US media is reporting that a large-scale, pro-China network on Twitter is amplifying Chinese official government and state media accounts. An Associated Press investigation describes the network as “an army of fake accounts”:
A seven-month investigation by the Associated Press and the Oxford Internet Institute, a department at Oxford University, found that China’s rise on Twitter has been powered by an army of fake accounts that have retweeted Chinese diplomats and state media tens of thousands of times, covertly amplifying propaganda that can reach hundreds of millions of people — often without disclosing the fact that the content is government-sponsored. More than half the retweets Liu got from June through January came from accounts that Twitter has suspended for violating the platform’s rules, which prohibit manipulation. Overall, more than one in ten of the retweets 189 Chinese diplomats got in that time frame came from accounts that Twitter had suspended by Mar. 1. But Twitter’s suspensions did not stop the pro-China amplification machine. An additional cluster of fake accounts, many of them impersonating U.K. citizens, continued to push Chinese government content, racking up over 16,000 retweets and replies before Twitter kicked them off late last month and early this month, in response to the AP and Oxford Internet Institute’s investigation. […]
Twitter, and others, have identified inauthentic pro-China networks before. But the AP and Oxford Internet Institute investigation shows for the first time that large-scale inauthentic amplification has broadly driven engagement across official government and state media accounts, adding to evidence that Beijing’s appetite for guiding public opinion – covertly, if necessary — extends beyond its borders and beyond core strategic interests, like Taiwan, Hong Kong and Xinjiang.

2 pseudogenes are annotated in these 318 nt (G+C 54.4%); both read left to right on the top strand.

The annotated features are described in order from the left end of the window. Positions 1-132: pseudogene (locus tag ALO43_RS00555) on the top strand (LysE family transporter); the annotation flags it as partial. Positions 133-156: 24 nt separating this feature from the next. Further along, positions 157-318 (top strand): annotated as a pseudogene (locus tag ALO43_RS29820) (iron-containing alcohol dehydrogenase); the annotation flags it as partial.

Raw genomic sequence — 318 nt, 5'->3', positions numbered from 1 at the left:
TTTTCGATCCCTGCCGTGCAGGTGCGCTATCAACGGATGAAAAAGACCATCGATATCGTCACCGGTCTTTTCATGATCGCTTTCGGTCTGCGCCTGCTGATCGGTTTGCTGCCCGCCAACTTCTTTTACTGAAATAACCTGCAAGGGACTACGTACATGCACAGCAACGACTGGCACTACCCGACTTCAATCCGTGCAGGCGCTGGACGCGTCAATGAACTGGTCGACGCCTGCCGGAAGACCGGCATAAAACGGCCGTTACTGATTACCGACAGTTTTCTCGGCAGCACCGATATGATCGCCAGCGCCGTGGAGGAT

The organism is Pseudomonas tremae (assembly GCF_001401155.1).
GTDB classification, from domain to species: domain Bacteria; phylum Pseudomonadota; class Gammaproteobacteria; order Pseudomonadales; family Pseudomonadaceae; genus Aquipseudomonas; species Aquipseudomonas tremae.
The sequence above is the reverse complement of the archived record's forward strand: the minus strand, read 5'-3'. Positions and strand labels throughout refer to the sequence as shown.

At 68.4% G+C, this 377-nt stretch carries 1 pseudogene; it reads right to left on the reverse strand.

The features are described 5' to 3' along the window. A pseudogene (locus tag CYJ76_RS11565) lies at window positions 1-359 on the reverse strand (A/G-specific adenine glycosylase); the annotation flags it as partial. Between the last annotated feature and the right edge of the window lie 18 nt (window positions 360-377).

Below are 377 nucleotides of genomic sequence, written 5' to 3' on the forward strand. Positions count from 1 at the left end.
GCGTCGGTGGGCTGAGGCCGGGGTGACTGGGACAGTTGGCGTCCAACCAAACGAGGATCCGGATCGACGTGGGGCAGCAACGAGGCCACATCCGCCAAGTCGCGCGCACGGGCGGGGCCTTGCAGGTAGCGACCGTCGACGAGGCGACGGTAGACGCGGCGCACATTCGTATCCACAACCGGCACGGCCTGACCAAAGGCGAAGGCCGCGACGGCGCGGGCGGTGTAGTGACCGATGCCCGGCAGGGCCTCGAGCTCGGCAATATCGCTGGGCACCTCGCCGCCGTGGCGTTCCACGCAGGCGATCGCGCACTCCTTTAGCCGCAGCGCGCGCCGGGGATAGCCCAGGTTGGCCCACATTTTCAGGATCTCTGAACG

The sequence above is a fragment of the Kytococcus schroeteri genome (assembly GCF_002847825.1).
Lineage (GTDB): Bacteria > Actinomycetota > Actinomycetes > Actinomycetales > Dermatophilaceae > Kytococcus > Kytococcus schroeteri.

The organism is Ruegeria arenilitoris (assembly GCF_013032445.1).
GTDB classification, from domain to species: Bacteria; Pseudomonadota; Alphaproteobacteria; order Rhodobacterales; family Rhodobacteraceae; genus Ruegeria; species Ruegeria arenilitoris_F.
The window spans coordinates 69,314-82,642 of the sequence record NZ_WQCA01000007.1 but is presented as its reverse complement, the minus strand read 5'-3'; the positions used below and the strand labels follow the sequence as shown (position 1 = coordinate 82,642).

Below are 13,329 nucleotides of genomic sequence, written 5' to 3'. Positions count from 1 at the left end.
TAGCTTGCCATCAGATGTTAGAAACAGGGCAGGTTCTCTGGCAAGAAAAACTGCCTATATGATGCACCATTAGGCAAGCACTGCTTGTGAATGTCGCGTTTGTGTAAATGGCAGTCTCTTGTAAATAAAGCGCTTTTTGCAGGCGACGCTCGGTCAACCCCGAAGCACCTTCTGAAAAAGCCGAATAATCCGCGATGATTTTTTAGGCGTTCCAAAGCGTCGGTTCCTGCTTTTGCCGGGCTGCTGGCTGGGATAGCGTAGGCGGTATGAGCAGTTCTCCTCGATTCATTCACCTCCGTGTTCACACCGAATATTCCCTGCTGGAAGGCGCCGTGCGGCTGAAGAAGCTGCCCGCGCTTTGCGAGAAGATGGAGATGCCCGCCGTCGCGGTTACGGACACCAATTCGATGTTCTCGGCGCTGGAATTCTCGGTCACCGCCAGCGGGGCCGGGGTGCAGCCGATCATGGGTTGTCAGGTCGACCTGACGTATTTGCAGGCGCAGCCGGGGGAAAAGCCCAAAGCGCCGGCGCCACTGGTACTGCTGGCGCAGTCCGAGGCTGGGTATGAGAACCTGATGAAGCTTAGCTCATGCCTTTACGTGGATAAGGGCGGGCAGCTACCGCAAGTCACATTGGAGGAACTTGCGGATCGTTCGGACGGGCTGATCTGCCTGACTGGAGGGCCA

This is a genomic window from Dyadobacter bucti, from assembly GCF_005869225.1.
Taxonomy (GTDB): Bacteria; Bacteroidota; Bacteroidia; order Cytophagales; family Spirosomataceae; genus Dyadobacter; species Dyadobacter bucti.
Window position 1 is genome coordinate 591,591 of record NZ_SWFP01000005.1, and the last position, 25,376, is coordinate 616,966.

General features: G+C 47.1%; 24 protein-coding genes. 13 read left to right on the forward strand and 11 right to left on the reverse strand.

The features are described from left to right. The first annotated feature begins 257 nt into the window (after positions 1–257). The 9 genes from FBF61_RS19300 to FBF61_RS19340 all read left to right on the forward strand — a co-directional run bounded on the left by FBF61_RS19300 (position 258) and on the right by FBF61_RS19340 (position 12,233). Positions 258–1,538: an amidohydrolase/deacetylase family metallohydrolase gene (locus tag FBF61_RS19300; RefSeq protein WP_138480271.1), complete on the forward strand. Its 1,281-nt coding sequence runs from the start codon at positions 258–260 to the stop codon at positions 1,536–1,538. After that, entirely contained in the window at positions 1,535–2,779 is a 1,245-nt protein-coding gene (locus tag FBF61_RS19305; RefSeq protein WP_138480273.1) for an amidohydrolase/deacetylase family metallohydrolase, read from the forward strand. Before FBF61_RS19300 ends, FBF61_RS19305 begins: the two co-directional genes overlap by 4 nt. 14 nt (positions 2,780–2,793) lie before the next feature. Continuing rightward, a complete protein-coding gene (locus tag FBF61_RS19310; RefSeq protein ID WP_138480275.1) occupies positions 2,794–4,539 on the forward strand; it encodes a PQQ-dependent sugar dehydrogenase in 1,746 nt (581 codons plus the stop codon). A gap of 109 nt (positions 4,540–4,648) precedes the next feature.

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The investigation notes that the pro-China accounts that Twitter later suspended were active in a host of languages, with profile descriptions in English, Mandarin, Spanish, Arabic, Hindi, Italian, French, Russian, Korean, Urdu, Portuguese, Thai, Swedish, Japanese, Turkish, German and Tamil.
In April, we reported that China is employing an extensive network of more than 20 million “internet commentators” — trolls tasked with artificially amplifying content favorable to the Chinese government. Other GIOR reporting on China’s use of inauthentic social media networks has included:
- In May, we published an exclusive investigation exposing a network of Chinese fake accounts on YouTube uploading hundreds of videos of various individuals denying claims of forced labour in Xinjiang.
- In March, we reported another Chinese influence operation flooding YouTube with hundreds of videos whitewashing China’s human rights violations in Xinjiang and pushing the hashtag #StopXinjiangRumors.
- In the same month, we reported that YouTube had taken down almost 3,000 channels deemed part of a Chinese influence operation.